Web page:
Secular and Ecclesiastical Treasury

Secular And Ecclesiastical Treasury

The Imperial Treasury (German: Schatzkammer) at the Hofburg Palace in Vienna, Austria contains a valuable collection of secular and ecclesiastical treasures covering over a thousand years of European history. The entrance to the treasury is at the Schweizerhof (Swiss Courtyard), the oldest part of the palace, which was rebuilt in the sixteenth century in the Renaissance style under Holy Roman Emperor Ferdinand I. The Imperial Treasury is affiliated with the Kunsthistorisches Museum, and houses in 21 rooms a collection of rare treasures that were compiled by the Imperial House of Habsburg over the course of centuries, including the Imperial Crown, Orb, and Sceptre of Austria, and the Imperial Regalia of the Emperors and Kings of the Holy Roman Empire, including the Imperial Crown of the Holy Roman Empire.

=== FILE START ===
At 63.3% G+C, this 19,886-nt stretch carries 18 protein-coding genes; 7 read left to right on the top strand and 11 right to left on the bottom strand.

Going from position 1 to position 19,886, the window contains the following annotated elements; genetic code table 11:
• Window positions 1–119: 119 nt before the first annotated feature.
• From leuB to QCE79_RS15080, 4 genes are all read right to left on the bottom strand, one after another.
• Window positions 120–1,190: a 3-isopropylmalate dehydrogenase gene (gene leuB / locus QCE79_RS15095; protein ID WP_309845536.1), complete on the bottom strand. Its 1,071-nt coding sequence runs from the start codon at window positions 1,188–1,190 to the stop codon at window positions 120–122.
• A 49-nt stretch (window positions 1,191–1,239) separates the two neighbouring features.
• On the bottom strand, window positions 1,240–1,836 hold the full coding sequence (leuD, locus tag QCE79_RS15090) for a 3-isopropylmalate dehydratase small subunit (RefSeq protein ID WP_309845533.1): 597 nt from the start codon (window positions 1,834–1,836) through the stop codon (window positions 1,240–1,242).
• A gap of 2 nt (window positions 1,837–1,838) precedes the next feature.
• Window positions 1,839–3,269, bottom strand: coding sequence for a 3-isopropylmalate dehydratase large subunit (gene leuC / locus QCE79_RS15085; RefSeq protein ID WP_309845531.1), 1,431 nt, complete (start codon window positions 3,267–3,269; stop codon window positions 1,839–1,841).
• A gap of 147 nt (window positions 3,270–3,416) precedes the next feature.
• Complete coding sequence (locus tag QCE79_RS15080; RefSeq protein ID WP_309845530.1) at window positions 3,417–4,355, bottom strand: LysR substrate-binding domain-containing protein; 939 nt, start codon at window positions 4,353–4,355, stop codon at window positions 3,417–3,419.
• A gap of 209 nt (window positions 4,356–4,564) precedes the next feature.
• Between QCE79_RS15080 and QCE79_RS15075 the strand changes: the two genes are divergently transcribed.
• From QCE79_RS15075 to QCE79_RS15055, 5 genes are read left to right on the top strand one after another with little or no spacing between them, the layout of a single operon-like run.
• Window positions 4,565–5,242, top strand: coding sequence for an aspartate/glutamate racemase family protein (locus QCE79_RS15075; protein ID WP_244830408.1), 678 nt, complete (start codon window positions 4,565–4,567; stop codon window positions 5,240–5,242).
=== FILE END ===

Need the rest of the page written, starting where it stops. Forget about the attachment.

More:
The Imperial Treasury is divided into two collections: the secular collection and the ecclesiastical collection. The secular collection contains numerous imperial artifacts from the House of Habsburg, including jewels and precious stones that due to their unique size could not be fitted into the imperial crowns. Like all secular treasuries, it was designed to attest to the political power and geographical reach of their owners. The ecclesiastical collection contains numerous religious treasures, including relics and objects ascribed to the private ownership of saints.

Read more about Secular And Ecclesiastical TreasurySecular Collection, Ecclesiastical Collection, Gallery, References

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